atomic potential models to provide valuable insight into the behavior of shape
memory alloys such as NiTi, AuCd, and CuAlNi.

Jim Evans (Department
of Mathematics, Iowa State University)

**From atomic scale ordering to mesoscale spatial patterns
in surface reactions: Heterogeneous coupled Lattice-Gas (HCLG) simulation approach**

Slides: pdf

A challenge for the modeling of surface reaction-diffusion systems
is to connect-the-length-scales from a realistic atomistic treatment of local
ordering of reactants and reaction kinetics to an "exact'' description
of mesoscale spatial pattern formation. We discuss a heterogeneous coupled lattice-gas
(HCLG) approach which utilizes parallel kinetic Monte Carlo simulations of a
lattice-gas reaction model to simultaneously determine the local reaction kinetics
and diffusive transport properties at various macroscopic "points'' distributed
across the surface. These simulations are coupled to reflect macroscopic mass
transport via surface diffusion.

This method is demonstrated for bistable CO-oxidation reactions
on surfaces. We first discuss a simple model where surface transport of CO is
reduced from a many-particle to a single-particle problem (although one with
even more complexity than an "ant-in-the-labyrinth" type percolative diffusion
problem). However, we have also applied HCLG to analyze reaction front propagation
in a realistic model for CO-oxidation on Pd(100).

Ref. Da-Jiang Liu and JWE, PRB 70 (04) 193408; SIAM MMS 3 (05).

Jim Evans
(Department of Mathematics, Iowa State University)

**Atomistic and continuum modeling strategies for homoepitaxial
thin film growth**

Slides: pdf

Homoepitaxial thin film growth produces a rich variety of far-from-equilibrium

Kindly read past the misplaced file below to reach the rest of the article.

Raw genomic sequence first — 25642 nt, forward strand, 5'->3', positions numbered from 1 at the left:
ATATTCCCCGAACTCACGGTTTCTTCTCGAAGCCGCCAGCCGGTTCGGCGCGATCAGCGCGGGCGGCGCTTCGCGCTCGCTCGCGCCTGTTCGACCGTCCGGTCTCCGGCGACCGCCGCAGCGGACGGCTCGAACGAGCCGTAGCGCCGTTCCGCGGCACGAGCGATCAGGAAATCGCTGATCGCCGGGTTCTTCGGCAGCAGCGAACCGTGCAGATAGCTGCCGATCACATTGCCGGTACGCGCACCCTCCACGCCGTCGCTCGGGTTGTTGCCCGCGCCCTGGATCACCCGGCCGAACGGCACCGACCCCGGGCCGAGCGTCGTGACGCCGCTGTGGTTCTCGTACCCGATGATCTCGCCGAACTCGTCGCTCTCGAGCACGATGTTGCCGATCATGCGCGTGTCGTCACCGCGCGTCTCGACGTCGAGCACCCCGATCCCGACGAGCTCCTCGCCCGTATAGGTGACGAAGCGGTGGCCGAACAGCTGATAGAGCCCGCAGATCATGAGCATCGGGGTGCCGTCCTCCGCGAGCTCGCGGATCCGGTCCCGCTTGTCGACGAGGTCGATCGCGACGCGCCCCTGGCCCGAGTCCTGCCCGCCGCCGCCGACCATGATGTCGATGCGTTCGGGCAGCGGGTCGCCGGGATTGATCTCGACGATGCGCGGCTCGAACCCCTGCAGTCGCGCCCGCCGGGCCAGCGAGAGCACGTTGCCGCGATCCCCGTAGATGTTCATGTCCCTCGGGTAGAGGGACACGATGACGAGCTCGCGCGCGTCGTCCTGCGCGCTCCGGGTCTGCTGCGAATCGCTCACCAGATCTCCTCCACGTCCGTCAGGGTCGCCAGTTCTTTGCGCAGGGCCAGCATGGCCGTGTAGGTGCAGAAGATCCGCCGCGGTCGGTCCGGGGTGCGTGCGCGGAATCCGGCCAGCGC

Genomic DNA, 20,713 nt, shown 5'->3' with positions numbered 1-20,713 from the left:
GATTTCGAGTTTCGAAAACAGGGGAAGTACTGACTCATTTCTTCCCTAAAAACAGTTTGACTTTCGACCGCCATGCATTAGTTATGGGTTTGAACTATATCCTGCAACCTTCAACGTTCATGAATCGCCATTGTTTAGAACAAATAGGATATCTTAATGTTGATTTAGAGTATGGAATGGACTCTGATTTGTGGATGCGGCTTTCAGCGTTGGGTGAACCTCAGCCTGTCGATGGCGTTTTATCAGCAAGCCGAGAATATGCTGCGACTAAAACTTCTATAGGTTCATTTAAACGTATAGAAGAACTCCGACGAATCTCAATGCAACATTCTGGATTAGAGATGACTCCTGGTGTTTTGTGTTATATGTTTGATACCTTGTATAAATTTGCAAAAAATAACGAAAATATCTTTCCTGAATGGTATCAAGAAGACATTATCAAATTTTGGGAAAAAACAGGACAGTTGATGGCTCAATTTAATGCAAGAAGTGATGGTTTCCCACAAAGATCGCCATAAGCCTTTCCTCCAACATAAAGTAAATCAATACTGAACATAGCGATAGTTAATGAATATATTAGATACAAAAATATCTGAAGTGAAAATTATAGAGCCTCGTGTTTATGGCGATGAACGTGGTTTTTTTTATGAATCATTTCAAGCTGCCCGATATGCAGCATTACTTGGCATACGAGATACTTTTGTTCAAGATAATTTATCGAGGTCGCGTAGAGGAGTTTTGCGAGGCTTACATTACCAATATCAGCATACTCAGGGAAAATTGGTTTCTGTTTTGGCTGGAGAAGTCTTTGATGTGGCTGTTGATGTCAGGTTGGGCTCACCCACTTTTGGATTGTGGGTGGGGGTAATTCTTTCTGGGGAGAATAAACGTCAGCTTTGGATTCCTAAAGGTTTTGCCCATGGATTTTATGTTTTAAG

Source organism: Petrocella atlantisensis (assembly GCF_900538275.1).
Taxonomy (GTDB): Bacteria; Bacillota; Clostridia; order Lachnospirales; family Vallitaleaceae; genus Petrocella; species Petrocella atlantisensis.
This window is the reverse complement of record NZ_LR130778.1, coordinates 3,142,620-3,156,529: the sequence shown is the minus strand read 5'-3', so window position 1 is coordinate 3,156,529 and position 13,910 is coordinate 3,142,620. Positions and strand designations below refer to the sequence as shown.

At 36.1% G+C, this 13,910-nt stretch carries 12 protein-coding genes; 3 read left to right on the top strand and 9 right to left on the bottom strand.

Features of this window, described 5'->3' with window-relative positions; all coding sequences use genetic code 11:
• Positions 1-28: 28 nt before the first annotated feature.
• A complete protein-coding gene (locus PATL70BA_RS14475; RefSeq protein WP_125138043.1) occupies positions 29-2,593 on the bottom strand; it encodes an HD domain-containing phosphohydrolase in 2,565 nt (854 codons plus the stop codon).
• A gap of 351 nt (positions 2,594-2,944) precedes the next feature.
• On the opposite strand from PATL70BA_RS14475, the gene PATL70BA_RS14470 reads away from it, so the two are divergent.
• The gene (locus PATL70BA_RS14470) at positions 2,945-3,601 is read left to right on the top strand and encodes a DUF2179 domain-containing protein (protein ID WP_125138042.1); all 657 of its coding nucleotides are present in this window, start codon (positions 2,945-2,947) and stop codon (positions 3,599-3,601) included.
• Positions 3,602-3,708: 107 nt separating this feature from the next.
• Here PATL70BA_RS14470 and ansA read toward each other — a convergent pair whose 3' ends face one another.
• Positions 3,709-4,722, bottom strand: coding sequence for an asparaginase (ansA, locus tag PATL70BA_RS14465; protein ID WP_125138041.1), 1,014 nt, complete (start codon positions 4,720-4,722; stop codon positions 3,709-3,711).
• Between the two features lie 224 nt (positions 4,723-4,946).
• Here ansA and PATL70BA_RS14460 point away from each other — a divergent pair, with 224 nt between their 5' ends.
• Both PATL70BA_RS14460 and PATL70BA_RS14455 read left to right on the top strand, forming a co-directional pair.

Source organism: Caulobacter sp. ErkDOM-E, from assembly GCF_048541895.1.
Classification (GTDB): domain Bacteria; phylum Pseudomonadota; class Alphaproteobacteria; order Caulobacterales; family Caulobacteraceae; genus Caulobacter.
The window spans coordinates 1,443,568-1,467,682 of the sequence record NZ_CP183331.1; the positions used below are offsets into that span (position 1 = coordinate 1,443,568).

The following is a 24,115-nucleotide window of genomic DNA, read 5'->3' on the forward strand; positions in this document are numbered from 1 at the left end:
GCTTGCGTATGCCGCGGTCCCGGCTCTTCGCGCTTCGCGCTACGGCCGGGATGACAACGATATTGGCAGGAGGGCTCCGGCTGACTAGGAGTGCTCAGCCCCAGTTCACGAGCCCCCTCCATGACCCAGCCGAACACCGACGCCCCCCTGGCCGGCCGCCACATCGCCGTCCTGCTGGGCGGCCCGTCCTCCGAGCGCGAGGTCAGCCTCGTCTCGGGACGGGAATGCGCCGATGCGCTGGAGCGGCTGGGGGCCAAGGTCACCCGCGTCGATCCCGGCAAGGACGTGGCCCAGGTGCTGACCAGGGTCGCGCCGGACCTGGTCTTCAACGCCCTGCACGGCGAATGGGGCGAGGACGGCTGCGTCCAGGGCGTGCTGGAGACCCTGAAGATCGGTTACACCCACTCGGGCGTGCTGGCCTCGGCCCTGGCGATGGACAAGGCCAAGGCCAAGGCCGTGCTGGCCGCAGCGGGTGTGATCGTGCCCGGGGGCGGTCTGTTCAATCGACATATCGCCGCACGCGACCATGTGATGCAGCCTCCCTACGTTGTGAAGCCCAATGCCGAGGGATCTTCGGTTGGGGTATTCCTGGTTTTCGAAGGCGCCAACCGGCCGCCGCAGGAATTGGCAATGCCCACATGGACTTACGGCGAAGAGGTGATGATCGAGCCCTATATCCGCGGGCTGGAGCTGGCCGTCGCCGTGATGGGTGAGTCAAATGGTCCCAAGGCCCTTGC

morphologies. Atomistic lattice-gas models analyzed by KMC simulation have been
most successful to date in predicting behavior observed in specific experiments.

However, 2D continuum formulations (level-set, phase-field, geometry-based-simulation
= GBS) retaining discrete layers have been explored as alternatives, especially
for the regime of highly reversible island formation where KMC becomes inefficient.
Exploiting GBS, we present the first precise results for the submonolayer island
size distribution in this regime [1].

3D continuum formulations have been applied to describe multilayer
kinetic roughening where step edge barriers inhibit downward transport and produce
unstable growth (mound formation). We analyze this phenomonon using realistic
atomistic modeling to show that Ag/Ag(100) [regarded as the prototype for smooth
growth] actually grows very rough [2]. Furthermore, mound dynamics is seen to
be more complex than predicted by standard 3D continuum models.

[1] PRB 68 (03) 121401; SIAM MMS 3 (05); [2] PRB 65 (02) 193407.

Gero Friesecke (University of Warwick
and Technical University Munich)

**Interatomic 'van der Waals' forces and the Schroedinger
equation**

Long range interatomic 'Van der Waals' forces play an important
role for equilibrium structure and nonequilibrium behaviour of complex molecular
systems (carbon nanotubes, DNA, proteins, ...), but must at present be modelled
empirically: ab initio computation remains out of reach. The latter would be
particularly desirable because of the huge chemical specificity (i.e., atom
dependence) of the VdW force, e.g. for a pair of sodium atoms it is bigger by
a factor 1000 than for two Helium atoms.

The difficulty is that 'order N' computational quantum models
like Hartree-Fock theory and density functional theory (and their variants integrated
into molecular dynamics in the spirit of Car-Parinello) do not resolve VdW forces,
only short range covalent bonding. No model short of full all-N-body Schroedionger
is known which captures VdW - but that is order e^{N} (prohibitive).

Our main result is that the presence, magnitude and underlying
mechanism (quantum electron-electron correlations) of this attraction is in
fact a rigorous theorem about the many-body Schroedinger equation. This leads,
in particular, to an explicit expression at long range with greatly reduced
computational complexity: roughly speaking, e^{number of electrons in
a single atom}.

In the talk, we will start by reviewing the interesting history